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THE SCIENCE OF GOOD COOKING > COOKWARE MATERIAL > Flashcards

Flashcards in COOKWARE MATERIAL Deck (13):
1

Copper

Conducts heat extremely well, but it is expensive, heavy and tarnishes easily. Copper is also reactive, leaching into many foods to produce off-colors and flavors. For this reason, copper cookware is usually lined with tin or stainless steel.

Bottom line: It looks great but not worth the expense.

2

Aluminum

Second to copper in conductivity among the metals used for cookware. It is also light, inexpensive and retains heat well--provided it is of sufficient thickness--although the soft metal dents and scratches easily and it can react with acidic ingredients. Anodized aluminum cookware has a harder and less reactive outer surface. But its dark color can make it tricky to monitor the development of fond.

Bottom line: Unless anodized, aluminum is best used in combination with other metals.

3

Cast Iron

Heats up slowly but retains heat well. Cast-iron cookware is also inexpensive and lasts a lifetime, but it is heavy, reactive, and must be seasoned before use (unless you buy pre seasoned cast-iron cookware, which we recommend). Cast iron is often coasted with brightly colored enamel, which in nonreactive. Because heavy cast-iron pots retain heat so well, they are perfect for recipes like frying and stewing that require precise temperature control.

Bottom line: Cast iron is great for skillets, and we like enabled cast iron for Dutch ovens.

4

Stainless Steel

A poor conductor of heat. Inexpensive cookware made entirely of thin-gauged stainless steel is prone to hot spots and warping. Stainless steel is, however, nonreactive, durable, and attractive, making it an excellent choice for coating, or "cladding," cookware made from aluminum or copper.

Bottom line: Buy cookware made with stainless steel that is combined with other metals.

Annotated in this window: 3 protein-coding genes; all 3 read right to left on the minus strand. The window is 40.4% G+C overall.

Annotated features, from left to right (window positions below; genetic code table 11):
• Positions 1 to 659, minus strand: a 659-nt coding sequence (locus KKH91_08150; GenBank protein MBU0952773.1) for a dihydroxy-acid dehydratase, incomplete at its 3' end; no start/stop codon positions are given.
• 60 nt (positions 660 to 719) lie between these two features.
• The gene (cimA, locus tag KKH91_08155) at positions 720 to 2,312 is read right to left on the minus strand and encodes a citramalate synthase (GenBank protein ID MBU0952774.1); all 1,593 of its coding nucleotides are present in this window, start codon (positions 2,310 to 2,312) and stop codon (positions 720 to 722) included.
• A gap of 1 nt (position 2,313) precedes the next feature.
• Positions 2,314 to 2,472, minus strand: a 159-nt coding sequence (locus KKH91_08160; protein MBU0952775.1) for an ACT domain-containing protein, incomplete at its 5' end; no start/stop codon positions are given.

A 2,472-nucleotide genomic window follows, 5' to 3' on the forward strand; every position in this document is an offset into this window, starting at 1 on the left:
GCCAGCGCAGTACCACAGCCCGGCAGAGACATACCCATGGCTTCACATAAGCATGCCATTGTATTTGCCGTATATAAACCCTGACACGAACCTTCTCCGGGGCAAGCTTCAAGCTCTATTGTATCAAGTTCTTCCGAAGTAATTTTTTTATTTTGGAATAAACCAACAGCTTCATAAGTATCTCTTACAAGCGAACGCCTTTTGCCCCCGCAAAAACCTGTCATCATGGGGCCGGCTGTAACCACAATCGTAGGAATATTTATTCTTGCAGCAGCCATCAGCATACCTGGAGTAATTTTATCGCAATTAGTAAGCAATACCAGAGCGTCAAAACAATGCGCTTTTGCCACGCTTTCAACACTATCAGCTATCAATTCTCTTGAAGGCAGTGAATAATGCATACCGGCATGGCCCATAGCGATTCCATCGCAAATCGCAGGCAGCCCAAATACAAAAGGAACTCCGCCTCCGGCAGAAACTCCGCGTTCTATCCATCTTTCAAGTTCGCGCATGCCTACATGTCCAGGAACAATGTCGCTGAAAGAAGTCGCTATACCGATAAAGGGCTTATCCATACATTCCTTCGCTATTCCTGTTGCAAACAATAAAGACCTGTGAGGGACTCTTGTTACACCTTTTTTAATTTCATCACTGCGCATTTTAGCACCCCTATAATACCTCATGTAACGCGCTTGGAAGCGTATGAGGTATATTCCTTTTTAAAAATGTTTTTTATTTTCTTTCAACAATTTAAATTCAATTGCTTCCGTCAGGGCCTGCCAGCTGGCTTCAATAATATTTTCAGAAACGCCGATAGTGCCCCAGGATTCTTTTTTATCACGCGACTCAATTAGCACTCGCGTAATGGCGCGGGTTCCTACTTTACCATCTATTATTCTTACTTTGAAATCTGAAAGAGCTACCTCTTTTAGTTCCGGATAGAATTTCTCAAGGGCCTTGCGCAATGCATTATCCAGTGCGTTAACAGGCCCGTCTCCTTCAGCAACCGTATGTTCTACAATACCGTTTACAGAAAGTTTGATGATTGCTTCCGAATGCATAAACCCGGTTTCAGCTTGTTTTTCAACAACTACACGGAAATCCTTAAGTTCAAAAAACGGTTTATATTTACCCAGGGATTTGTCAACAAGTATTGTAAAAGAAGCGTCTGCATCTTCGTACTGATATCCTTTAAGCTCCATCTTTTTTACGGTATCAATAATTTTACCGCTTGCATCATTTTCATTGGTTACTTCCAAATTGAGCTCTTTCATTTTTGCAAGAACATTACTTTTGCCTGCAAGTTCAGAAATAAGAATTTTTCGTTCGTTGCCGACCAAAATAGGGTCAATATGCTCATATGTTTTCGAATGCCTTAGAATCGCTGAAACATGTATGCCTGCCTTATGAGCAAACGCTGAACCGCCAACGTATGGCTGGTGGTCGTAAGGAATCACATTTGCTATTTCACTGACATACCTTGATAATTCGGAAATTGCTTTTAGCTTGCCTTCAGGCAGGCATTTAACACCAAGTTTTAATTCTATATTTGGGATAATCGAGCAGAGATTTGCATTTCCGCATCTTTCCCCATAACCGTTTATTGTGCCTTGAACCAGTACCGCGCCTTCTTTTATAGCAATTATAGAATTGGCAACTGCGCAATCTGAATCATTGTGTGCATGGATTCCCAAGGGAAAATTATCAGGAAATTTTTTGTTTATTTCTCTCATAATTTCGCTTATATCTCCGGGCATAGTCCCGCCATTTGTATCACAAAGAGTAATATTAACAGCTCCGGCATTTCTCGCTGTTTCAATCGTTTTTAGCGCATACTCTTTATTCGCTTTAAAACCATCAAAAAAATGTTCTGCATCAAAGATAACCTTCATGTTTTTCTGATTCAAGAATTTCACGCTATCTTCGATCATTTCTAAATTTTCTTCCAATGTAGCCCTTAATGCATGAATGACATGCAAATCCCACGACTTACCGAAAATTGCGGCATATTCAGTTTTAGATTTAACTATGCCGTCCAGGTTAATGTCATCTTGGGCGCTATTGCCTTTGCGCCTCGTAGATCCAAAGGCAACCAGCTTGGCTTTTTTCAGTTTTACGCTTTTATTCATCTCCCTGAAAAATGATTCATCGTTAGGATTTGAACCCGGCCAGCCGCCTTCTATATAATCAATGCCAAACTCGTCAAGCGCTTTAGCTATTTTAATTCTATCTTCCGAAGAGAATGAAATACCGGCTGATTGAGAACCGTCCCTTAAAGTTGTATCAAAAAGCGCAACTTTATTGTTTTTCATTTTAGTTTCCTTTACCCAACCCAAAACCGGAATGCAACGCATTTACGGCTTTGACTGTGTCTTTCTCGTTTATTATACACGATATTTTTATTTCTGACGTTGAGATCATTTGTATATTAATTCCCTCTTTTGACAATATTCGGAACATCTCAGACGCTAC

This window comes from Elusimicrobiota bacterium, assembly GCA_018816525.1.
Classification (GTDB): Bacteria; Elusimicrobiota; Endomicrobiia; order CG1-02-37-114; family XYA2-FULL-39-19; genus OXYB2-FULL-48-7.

5

Clad

Clad cookware is what TK recommend most of the time. The "cladding" label means that it is made from layers of metal that have been bonded under intense pressure and heat. For most clad cookware, these layers form a sandwich with the "filling" made of aluminum and the other outer layers made of stainless steel.

Bottom line: Clad cookware heats evenly and quickly, and is easy to care for.

6

Name three "reactive" metals.

Aluminum, copper (not lined) and unseasoned cast iron.

7

What happens when acidic ingredients are cooked in "reactive" pans?

Trace amounts of molecules from the metal can leach into the food. These minute amounts are not harmful to consume, but they may impart unwanted metallic flavors.

8

TEST KITCHEN: TOMATO SAUCE SIMMERED IN ALUMINUM, SEASONED AND UNSEASONED CAST IRON AND STAINLESS STEEL.

Tasters noticed a strong iron flavor in the sauce from the unseasoned cast-iron pot and a more subtle metallic taste in the sauce from the aluminum pot. Sauce cooked in seasoned cast iron and stainless steel tasted just fine.

9

When should nonstick pans be used?

For delicate items such as eggs or fish. Nonstick pans don't brown food as well as conventional pans; there's no fond left behind for pan sauce.

10

Accounts for half of all cookware sales in the US.

Nonstick cookware

11

Safety issues with nonstick.

First, production can pollute local ground water. Second, ingestion of nonstick surfaces (once the coating starts to peel and flake) isn't good for you. Third, they can emit fumes if the surface reaches temperatures in excess of 600 degrees; kills birds and causes flu-like symptoms in humans.

12

How do you avoid temperatures in excess of 600 degrees?

The only ray to reach it is with an empty pan. Make sure you have an oil that will smoke around 400ºF so this problem doesn't occur.

13

Alternative to nonstick cookware.

Cast iron is the most effective. Over time, cast-iron pans develop nonstick properties as the oils and fats used in cooking polymerize and essentially fuse with the surface of the pan.

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